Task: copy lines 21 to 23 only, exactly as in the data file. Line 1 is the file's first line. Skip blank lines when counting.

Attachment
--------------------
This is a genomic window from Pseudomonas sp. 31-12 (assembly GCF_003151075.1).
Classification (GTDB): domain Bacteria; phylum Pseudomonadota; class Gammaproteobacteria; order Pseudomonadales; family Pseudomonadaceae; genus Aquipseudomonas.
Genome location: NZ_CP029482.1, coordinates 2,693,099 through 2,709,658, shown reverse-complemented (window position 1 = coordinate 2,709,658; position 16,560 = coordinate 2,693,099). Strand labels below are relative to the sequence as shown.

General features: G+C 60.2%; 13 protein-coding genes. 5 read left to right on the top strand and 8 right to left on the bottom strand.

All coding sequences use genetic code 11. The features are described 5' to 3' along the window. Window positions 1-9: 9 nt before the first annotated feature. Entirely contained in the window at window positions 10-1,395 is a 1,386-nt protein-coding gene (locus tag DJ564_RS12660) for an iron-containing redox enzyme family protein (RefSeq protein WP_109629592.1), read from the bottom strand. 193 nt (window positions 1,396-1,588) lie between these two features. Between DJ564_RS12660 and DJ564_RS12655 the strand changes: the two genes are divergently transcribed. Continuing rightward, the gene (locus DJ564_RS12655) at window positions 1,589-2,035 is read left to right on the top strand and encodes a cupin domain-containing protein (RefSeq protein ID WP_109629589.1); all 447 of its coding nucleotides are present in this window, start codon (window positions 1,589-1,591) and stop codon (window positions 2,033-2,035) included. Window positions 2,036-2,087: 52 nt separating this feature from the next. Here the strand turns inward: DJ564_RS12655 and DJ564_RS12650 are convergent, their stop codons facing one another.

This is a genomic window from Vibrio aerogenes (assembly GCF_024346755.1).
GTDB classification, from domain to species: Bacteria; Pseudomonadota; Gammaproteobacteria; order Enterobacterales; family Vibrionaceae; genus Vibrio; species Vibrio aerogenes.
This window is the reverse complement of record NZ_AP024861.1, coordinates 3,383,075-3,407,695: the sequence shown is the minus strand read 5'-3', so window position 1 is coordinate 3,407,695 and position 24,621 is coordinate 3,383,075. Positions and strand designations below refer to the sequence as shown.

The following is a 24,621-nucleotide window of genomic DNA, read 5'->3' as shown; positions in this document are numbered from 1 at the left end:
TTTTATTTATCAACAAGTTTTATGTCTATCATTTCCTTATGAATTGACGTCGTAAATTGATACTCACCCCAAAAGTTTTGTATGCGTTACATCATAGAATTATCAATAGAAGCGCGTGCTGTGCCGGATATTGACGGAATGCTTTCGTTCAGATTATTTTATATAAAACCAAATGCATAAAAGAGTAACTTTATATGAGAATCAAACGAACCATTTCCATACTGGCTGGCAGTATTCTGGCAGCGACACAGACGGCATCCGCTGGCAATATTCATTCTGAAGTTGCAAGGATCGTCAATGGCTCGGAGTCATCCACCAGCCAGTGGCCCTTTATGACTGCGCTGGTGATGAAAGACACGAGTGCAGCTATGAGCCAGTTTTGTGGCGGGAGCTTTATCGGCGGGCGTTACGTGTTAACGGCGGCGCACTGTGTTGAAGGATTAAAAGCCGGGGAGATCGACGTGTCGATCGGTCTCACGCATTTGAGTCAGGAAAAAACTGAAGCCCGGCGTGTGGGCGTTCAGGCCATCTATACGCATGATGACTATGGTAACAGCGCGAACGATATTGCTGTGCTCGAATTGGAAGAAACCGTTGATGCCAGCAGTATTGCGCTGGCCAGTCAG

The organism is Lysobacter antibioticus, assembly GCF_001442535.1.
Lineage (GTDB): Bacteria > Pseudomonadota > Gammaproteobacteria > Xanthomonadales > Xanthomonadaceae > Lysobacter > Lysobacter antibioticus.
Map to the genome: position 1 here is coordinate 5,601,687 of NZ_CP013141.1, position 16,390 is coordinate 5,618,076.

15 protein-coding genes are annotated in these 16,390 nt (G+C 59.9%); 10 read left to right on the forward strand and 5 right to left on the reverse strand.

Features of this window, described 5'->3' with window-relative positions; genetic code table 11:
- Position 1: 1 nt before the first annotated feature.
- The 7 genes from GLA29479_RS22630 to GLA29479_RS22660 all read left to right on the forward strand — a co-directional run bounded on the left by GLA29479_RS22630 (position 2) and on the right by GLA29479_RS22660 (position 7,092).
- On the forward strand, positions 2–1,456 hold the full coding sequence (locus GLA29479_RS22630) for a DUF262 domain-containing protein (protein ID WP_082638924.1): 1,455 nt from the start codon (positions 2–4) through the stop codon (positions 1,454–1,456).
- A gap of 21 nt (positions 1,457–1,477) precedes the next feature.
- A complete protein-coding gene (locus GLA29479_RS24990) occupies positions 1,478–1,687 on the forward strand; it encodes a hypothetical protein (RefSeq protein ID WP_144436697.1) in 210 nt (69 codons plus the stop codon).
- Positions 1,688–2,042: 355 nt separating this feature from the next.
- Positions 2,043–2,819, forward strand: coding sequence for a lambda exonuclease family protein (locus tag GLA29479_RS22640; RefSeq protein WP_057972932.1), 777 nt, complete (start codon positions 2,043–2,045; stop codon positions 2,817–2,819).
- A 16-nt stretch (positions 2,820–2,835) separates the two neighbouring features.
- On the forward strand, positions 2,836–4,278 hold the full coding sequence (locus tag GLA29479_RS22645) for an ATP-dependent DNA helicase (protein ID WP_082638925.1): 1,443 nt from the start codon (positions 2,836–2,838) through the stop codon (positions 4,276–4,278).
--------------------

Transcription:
- Positions 1,688–2,042: 355 nt separating this feature from the next.
- Positions 2,043–2,819, forward strand: coding sequence for a lambda exonuclease family protein (locus tag GLA29479_RS22640; RefSeq protein WP_057972932.1), 777 nt, complete (start codon positions 2,043–2,045; stop codon positions 2,817–2,819).
- A 16-nt stretch (positions 2,820–2,835) separates the two neighbouring features.